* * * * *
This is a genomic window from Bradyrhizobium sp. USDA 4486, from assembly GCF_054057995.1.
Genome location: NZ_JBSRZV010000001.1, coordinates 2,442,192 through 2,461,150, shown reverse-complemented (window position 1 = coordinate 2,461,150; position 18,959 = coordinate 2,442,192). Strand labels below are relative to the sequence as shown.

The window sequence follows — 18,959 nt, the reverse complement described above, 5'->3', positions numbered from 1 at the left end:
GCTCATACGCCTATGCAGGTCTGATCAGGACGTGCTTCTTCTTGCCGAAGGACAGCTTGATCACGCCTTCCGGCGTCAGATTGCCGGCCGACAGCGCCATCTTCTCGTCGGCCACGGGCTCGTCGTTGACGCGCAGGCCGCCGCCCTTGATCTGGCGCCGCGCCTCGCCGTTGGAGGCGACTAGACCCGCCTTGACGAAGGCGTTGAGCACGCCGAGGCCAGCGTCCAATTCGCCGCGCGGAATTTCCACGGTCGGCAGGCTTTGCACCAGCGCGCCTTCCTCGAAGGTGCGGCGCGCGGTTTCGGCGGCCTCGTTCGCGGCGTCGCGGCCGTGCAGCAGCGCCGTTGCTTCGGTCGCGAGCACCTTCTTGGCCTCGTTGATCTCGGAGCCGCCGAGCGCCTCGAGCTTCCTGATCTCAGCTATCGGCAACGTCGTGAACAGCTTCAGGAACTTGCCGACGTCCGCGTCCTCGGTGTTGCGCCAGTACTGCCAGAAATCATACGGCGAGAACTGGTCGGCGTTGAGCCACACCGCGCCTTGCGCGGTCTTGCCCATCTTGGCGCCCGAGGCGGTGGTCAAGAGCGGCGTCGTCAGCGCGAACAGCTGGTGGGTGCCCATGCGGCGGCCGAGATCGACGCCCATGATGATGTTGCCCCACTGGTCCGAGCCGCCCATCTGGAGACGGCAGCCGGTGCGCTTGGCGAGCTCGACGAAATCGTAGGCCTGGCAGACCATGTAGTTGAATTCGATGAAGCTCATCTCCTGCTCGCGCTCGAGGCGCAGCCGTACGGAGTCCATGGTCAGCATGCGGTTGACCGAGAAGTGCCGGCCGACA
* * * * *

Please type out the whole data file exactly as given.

This is a genomic window from Bradyrhizobium sp. USDA 4486, from assembly GCF_054057995.1.
Genome location: NZ_JBSRZV010000001.1, coordinates 2,442,192 through 2,461,150, shown reverse-complemented (window position 1 = coordinate 2,461,150; position 18,959 = coordinate 2,442,192). Strand labels below are relative to the sequence as shown.

The window sequence follows — 18,959 nt, the reverse complement described above, 5'->3', positions numbered from 1 at the left end:
GCTCATACGCCTATGCAGGTCTGATCAGGACGTGCTTCTTCTTGCCGAAGGACAGCTTGATCACGCCTTCCGGCGTCAGATTGCCGGCCGACAGCGCCATCTTCTCGTCGGCCACGGGCTCGTCGTTGACGCGCAGGCCGCCGCCCTTGATCTGGCGCCGCGCCTCGCCGTTGGAGGCGACTAGACCCGCCTTGACGAAGGCGTTGAGCACGCCGAGGCCAGCGTCCAATTCGCCGCGCGGAATTTCCACGGTCGGCAGGCTTTGCACCAGCGCGCCTTCCTCGAAGGTGCGGCGCGCGGTTTCGGCGGCCTCGTTCGCGGCGTCGCGGCCGTGCAGCAGCGCCGTTGCTTCGGTCGCGAGCACCTTCTTGGCCTCGTTGATCTCGGAGCCGCCGAGCGCCTCGAGCTTCCTGATCTCAGCTATCGGCAACGTCGTGAACAGCTTCAGGAACTTGCCGACGTCCGCGTCCTCGGTGTTGCGCCAGTACTGCCAGAAATCATACGGCGAGAACTGGTCGGCGTTGAGCCACACCGCGCCTTGCGCGGTCTTGCCCATCTTGGCGCCCGAGGCGGTGGTCAAGAGCGGCGTCGTCAGCGCGAACAGCTGGTGGGTGCCCATGCGGCGGCCGAGATCGACGCCCATGATGATGTTGCCCCACTGGTCCGAGCCGCCCATCTGGAGACGGCAGCCGGTGCGCTTGGCGAGCTCGACGAAATCGTAGGCCTGGCAGACCATGTAGTTGAATTCGATGAAGCTCATCTCCTGCTCGCGCTCGAGGCGCAGCCGTACGGAGTCCATGGTCAGCATGCGGTTGACCGAGAAGTGCCGGCCGACA